First of all we wish you a happy, prosperous and above all healthy 2019! Let’s hope this will be a great year for all of us.
Although we are barely in to the new year, we have already begun to collate information from these origins with regard to the DC market and its prospects throughout 2019.
The second half of 2018 in particular would be best described as “cautious”, with most buyers only covering ‘hand to mouth’. Buyers weren’t rushing to buy at depressed market prices, despite a lot of requests for coverage out to the 3Q and even the 4Q of 2019 being there. Of course, buyers see this as an opportunity to cover their long term needs at today’s prices. But producers are not willing to offer forward positions at the same as today’s rates.
Sri Lanka: DC production is almost at a standstill. Some mills are planning to renew production next week while others will recommence production afterward, when demand picks up. The weather conditions that Sri Lanka experienced over 2018 were very favorable. As a result coconut production is expected to return to normal this year, particularly after the 2nd quarter of 2019. On the demand side, with the early Ramadan this year (the Holy month of Ramadan commences from 1st week in May in 2019) overseas demand for coconut of Sri Lankan origin, particularly from the Middle-East countries, will increase in the upcoming months. Sri Lanka producers foresee this will have an upward effect on the prices.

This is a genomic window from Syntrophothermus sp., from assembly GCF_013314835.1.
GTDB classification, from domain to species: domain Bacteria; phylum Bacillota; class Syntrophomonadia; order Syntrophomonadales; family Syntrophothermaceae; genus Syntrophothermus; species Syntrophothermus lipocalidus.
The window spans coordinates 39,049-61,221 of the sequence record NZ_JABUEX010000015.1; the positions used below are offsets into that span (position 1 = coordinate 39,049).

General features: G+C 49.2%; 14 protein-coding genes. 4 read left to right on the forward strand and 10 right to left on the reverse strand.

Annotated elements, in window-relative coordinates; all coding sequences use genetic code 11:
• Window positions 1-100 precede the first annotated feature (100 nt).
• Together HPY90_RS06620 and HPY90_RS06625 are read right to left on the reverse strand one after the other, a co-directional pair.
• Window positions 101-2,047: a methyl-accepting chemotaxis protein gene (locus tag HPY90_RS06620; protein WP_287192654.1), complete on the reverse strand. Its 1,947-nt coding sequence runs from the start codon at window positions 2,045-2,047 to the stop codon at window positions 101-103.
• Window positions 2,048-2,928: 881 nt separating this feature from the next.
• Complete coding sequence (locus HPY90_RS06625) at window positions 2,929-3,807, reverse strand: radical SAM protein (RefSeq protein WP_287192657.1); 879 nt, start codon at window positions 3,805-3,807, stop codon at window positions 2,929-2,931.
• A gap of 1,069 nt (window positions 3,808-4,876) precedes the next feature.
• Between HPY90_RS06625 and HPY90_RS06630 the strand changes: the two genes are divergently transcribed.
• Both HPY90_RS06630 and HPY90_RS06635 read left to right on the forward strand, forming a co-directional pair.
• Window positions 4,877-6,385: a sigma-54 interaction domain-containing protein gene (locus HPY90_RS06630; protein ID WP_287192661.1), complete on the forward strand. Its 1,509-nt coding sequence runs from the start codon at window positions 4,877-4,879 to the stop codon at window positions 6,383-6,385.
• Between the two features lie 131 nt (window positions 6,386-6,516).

Indonesia: the supply of nuts will be fine until Q2 of 2019. Coconut oil prices stay on the lower side, which will keep the prices low for the next two months at least. The present coconut oil price has already driven the price of raw nuts in Indonesia down to the bottom. If reduced any further, the farmers will no longer have any interest in the planting of coconut trees. Indonesian packers are concerned that if this happens it will disrupt the supply and rates of coconut long term.
The Philippines: nut supplies remain bountiful, and prices seem to have moved sideways for a few months now which suggests a bottom. Although we constantly see a small price blip in the early new year, as the mills start up at the same time and the farmers take a while to start harvesting again after Christmas. There is no medium term nut supply issues, and prices could increase slightly in this period.